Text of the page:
CIO 100: IT experts, outsource or in-house train?

Ken Ogwang, the CIO East African Breweries Ltd, at the CIO 100 Symposium an Awards.

IT has become a basic basis of any single business in the world today, and there is no argument that IT specialists are not required. The question is whether to hire a full-time in-house team, or contract out and bring in experts only when needed.

There are pros and cons to each approach as it emerged during a heated panel discussion about the same during the CIO100 Symposium and Awards in Naivasha Kenya.

The panel moderator, One Robert Yawe poised a question to the panel on whether or not to outsource experts in this space and the divide weighed equal.


The benefit of this approach as it occurred, is that a company can bring in someone with a very specific skill set to take on a particular task. Once that task is accomplished, they may not need those particular skills again, so it makes financial sense.

When a company outsources, it also doesn’t need to invest in the equipment or software necessary to do that particular job that becomes a major setback to a company in case of equipment malfunction or breakdown.

Ken Ogwang, the CIO East African Breweries Ltd however gave a setback for outsourcing, saying, “It is wrong to set 100% of an organistions marketing structure to outsourcing arguing that businesses should strategize in-house even when outsourcing expertise.”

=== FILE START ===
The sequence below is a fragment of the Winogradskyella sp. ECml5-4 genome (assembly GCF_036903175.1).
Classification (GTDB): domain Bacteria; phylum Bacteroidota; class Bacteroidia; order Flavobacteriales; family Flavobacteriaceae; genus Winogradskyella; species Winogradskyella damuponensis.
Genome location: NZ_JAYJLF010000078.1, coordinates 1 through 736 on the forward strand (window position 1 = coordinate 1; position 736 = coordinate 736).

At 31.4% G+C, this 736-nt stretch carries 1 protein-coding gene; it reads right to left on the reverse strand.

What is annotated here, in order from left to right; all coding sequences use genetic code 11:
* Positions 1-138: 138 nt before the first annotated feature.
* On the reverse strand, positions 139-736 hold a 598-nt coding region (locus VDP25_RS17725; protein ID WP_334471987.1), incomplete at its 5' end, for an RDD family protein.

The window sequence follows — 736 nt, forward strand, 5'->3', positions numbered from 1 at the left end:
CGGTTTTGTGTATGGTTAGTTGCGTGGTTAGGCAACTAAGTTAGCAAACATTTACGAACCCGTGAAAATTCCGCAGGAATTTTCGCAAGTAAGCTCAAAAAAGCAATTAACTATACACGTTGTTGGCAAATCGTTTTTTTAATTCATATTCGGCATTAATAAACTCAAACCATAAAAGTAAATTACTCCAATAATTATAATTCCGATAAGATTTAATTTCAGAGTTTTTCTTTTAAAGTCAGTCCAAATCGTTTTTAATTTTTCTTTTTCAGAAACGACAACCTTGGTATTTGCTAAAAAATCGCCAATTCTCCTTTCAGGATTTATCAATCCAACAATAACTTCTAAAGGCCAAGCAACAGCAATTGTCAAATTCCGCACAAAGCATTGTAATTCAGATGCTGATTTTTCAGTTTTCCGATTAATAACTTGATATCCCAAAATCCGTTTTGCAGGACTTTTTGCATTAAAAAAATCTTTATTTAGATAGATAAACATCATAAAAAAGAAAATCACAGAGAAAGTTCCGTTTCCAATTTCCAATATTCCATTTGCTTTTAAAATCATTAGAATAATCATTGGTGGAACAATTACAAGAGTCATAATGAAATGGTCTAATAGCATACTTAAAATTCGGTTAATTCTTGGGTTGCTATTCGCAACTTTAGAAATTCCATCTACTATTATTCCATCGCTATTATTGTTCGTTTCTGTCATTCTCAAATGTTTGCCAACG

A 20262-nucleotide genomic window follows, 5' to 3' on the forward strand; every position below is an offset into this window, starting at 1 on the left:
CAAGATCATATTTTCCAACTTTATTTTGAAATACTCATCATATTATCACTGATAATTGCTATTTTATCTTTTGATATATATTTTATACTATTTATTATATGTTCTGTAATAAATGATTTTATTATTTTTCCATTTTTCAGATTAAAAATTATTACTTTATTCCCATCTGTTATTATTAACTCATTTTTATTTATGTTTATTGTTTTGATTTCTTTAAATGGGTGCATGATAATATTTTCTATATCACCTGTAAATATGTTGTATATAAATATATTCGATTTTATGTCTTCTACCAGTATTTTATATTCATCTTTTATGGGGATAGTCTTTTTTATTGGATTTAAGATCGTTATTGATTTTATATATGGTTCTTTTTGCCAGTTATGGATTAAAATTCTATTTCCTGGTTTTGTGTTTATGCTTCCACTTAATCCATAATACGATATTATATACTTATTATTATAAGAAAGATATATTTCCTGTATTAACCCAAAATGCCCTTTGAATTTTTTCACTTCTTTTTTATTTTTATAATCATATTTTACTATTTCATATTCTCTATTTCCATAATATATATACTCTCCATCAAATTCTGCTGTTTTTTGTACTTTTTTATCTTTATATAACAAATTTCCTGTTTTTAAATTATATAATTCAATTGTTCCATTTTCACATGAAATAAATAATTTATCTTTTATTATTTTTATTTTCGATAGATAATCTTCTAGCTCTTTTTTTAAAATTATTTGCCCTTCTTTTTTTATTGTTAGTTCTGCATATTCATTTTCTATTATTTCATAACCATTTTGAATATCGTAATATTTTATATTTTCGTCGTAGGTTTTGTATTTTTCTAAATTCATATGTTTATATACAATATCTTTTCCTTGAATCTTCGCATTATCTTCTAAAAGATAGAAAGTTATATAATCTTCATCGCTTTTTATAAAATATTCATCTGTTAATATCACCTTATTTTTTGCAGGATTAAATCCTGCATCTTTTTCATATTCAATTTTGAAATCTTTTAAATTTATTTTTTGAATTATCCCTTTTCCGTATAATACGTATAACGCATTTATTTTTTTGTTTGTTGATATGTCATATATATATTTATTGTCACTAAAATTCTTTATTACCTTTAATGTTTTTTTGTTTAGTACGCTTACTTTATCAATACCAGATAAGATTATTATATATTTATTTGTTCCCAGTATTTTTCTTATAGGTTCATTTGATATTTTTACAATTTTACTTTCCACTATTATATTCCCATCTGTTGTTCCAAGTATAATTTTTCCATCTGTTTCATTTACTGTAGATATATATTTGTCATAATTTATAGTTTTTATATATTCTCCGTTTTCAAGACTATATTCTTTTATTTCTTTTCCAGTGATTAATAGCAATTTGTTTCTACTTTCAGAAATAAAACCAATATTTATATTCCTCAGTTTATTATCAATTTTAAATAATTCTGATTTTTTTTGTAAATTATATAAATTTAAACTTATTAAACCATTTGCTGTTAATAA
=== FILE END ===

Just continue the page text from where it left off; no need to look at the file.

A concern was also raised that often than not, employees feel not trusted by their employees so then to outsource for expertise from without the organization. Responding to this, the panel agreed that outsourced experts should be considered as an extension of the in-house team.

In-house IT

Building up an in-house IT team means that they are trained to the company’s specific needs, and they will always be available when needed. This can be especially invaluable when an emergency arises, such as a security breach.

With an in-house team, the company can ensure they are trained to the requisite level and, via exclusive contracts, can hang on to any star performers whose work differentiates the company from the competition.

The cons to building an in-house IT team can mainly be seen in terms of initial financial outlay. Finding the right people and training them can be a costly and drawn out affair. The training never stops either, as they will need to constantly update their skills and knowledge, gain certificates and so on.

“The problem of in-house sourcing is that we have all energy into so then when it fails, it is a setback to the organization. But when outsourced, the risk is spread to the agency in charge,” said Ogwang

A hybrid approach

Peter  Mungai the Agt MD Kenya Airways said, “In the past, we have been 60% outsourcing with 40% insourcing expertise but that in now changing as we currently outsource only 40% and insource 60%.”

An in-house IT team is essential to some degree for all but the smallest companies. These may be focused on customer support, security, online marketing or any other IT area that requires constant supervision. Ultimately, most companies opt for a mixture of both approaches.


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